Depending on the cyst’s location, differential diagnoses can range from pilar cysts, ganglion cysts, and lipomas to neuromas and neurofibromas.1 Pilar cysts, unlike epidermal inclusion cysts, are characterized by trichilemmal keratinization. Ganglion cysts often occur at joints and are characterized by hyaluronic acid contents. Lipomas, on the other hand, are benign tumors made of fat tissue that present as soft, movable, and painless lumps.1 Approximately 1% of epidermal inclusion cysts undergo malignant transformation into basal cell carcinomas and squamous cell carcinomas.2,9 Whenever carcinoma is suspected, skin biopsy is recommended for further testing and confirmation.

In general, epidermal inclusion cysts are usually benign and surgical excision is often not required. However, since these lesions likely will not resolve on their own, 3 forms of treatment can be considered: definitive treatment, alternative treatment, and conservative treatment.2 Definitive treatment involves surgical excision or punch biopsy, making sure to remove the entire sac of the cyst to avoid recurrence.1,2 Alternative treatment involves triamcinolone injections (10 mg/mL for nodules on the trunk and 3 mg/mL for nodules on the face) into the cyst proper.2 Triamcinolone injections have been found to resolve ongoing inflammation and prevent recurrence of infected epidermoid cysts. Conservative treatment involves draining the cyst and administering oral antibiotics against normal skin flora; such treatment is employed when epidermoid cysts are acutely inflamed.2,10 However, some studies suggest that these inflamed cysts can be safely excised with lower recurrence rates when appropriate washing and wound care are implemented.1

Complete excision of accumulated keratin and the cystic wall within epidermal inclusion cysts has an excellent prognosis. Surgical complications include infection, scarring, and wound dehiscence.2 Additionally, incomplete excision can lead to recurrence.1,2,10 Rupture of the cyst prior to excision can result in cellulitis, swelling, and erythema.2

The patient in this case was told that he had a benign epidermal inclusion cyst; he opted for excision as he was self-conscious about the lesion. He was pleased with the outcome.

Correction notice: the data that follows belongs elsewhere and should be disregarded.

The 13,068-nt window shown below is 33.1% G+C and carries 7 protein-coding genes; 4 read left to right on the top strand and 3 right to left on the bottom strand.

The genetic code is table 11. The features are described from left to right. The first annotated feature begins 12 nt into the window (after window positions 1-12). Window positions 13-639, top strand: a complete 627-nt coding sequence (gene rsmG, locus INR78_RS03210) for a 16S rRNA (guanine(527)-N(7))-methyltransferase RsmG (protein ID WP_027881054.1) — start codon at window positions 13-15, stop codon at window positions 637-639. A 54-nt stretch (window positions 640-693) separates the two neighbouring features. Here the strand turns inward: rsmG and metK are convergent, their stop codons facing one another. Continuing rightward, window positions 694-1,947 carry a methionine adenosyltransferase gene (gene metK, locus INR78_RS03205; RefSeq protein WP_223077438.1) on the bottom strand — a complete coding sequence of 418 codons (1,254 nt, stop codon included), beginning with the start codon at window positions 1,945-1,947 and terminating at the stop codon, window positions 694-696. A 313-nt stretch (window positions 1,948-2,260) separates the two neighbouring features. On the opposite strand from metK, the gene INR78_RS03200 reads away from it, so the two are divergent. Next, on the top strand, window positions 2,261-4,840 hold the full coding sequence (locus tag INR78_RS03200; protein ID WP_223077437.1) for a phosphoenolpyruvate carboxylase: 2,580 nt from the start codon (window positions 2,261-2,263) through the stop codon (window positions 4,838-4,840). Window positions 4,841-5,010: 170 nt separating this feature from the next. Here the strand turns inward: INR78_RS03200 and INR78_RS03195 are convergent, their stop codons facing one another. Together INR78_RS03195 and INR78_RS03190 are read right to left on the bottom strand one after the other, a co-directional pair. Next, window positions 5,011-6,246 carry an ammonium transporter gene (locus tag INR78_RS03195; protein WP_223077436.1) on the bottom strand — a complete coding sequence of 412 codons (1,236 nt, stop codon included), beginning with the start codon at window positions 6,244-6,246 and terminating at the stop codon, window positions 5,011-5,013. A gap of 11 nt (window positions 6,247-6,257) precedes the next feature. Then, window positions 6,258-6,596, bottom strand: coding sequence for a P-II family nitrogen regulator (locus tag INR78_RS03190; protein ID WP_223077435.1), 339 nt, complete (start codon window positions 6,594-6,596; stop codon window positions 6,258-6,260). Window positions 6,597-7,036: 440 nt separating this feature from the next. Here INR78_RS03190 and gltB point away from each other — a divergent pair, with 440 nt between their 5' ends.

Venkata S. Jonnakuti, BS, is a medical student; McKenna E. Boyd, BS, is a medical student; and Christopher Rizk, MD, is a dermatology fellow at Baylor College of Medicine, in Houston, Texas. 


  1. Pandya KA, Radke F. Benign skin lesions: lipomas, epidermal inclusion cysts, muscle and nerve biopsies. Surg Clin North Am. 2009;89(3):677-687.
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  3. Morice-Picard F, Sévenet N, Bonnet F, Jouary T, Lancombe D, Taieb A.  Cutaneous epidermal cysts as a presentation of Gorlin syndrome. Arch Dermatol. 2009;145(11):1341-1343.
  4. Lin S-H, Yang Y-C, Chen W, Wu W-M. Facial epidermal inclusion cysts are associated with smoking in men: a hospital-based case-control study. Dermatol Surg. 2010;36(6):894-898.
  5. Richter A, Beideck S, Bender W, Frosch PJ. [Epidermal cysts and folliculitis caused by cyclosporin A]. Hautarzt. 1993;44(8):521-523.
  6. Handa U, Chhabra S, Mohan H. Epidermal inclusion cyst: cytomorphological features and differential diagnosis. Diagn Cytopathol. 2008;36(12):861-863.
  7. Pehlivan M, Özbay PÖ, Temur M, Yilmaz Ö, Gümüş Z, Güzel A. Epidermal cyst in an unusual site: a case report. Int J Surg Case Rep. 2015;8C:114-116.
  8. Apollos JR, Ekatah GE, Ng GS, McFayden AK, Whitelaw SC. Routine histological examination of epidermoid cysts; to send or not to send? Ann Med Surg. 2016;13:24-28.
  9. Bajoghli A, Agarwal S, Goldberg L, Mirzabeigi M. Melanoma arising from an epidermal inclusion cyst. J Am Acad Dermatol. 2013;68(1):e6-e7.
  10. Zuber TJ. Minimal excision technique for epidermoid (sebaceous) cysts. Am Fam Physician. 2002;65(7):1409-1412.